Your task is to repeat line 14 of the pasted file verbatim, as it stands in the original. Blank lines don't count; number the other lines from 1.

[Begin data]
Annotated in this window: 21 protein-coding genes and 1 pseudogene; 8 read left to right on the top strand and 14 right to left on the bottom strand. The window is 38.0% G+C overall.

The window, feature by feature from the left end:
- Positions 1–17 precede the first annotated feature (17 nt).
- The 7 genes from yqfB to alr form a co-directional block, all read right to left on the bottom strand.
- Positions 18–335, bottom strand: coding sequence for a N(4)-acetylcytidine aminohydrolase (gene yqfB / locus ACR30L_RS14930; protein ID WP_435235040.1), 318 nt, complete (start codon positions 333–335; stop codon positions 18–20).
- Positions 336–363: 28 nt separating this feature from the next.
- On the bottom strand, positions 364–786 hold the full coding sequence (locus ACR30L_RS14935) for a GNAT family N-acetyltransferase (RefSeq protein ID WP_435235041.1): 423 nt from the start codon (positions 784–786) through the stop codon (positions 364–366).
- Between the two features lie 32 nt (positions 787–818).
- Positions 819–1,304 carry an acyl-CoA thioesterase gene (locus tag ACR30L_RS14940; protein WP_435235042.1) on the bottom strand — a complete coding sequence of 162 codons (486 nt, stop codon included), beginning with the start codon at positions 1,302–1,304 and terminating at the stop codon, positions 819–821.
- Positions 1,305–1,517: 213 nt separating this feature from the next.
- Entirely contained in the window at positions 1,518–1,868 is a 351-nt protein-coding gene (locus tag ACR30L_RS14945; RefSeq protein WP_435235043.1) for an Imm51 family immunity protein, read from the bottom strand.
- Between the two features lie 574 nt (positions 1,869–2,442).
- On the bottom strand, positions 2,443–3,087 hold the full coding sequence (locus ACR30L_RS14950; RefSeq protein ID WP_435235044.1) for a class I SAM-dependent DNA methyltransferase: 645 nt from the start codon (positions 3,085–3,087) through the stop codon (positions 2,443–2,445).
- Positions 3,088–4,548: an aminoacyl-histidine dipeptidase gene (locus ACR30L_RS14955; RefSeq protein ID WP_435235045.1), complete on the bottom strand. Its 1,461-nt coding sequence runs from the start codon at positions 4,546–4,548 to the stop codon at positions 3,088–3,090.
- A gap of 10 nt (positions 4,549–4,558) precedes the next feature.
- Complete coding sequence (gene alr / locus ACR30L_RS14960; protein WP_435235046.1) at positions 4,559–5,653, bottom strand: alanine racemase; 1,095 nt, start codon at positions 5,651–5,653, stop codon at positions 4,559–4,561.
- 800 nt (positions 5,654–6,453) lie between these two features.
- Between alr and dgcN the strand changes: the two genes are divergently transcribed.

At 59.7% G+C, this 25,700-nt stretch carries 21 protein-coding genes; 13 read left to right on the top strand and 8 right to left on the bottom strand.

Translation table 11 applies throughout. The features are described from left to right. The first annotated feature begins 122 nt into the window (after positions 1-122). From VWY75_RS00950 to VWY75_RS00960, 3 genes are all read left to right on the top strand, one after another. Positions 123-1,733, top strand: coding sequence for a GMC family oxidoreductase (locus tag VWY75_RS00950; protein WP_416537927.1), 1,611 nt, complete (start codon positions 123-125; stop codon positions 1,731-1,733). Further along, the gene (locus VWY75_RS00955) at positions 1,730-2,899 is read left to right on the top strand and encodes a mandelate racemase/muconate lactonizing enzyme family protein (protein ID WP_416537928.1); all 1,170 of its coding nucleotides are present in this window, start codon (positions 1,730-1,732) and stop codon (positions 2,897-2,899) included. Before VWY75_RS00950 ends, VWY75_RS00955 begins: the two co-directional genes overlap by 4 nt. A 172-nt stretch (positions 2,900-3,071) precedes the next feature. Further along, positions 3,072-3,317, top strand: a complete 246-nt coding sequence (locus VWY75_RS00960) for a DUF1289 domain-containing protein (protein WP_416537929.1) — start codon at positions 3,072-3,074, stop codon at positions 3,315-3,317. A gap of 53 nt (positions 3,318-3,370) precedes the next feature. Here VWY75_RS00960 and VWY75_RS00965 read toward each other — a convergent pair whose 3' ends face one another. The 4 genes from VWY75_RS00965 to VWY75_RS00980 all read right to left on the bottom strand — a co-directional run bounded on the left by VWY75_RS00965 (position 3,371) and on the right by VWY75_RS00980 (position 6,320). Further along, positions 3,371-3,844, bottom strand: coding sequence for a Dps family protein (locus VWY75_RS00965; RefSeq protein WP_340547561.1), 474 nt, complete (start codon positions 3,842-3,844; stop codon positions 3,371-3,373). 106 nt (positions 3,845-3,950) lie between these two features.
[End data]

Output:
- Positions 3,088–4,548: an aminoacyl-histidine dipeptidase gene (locus ACR30L_RS14955; RefSeq protein ID WP_435235045.1), complete on the bottom strand. Its 1,461-nt coding sequence runs from the start codon at positions 4,546–4,548 to the stop codon at positions 3,088–3,090.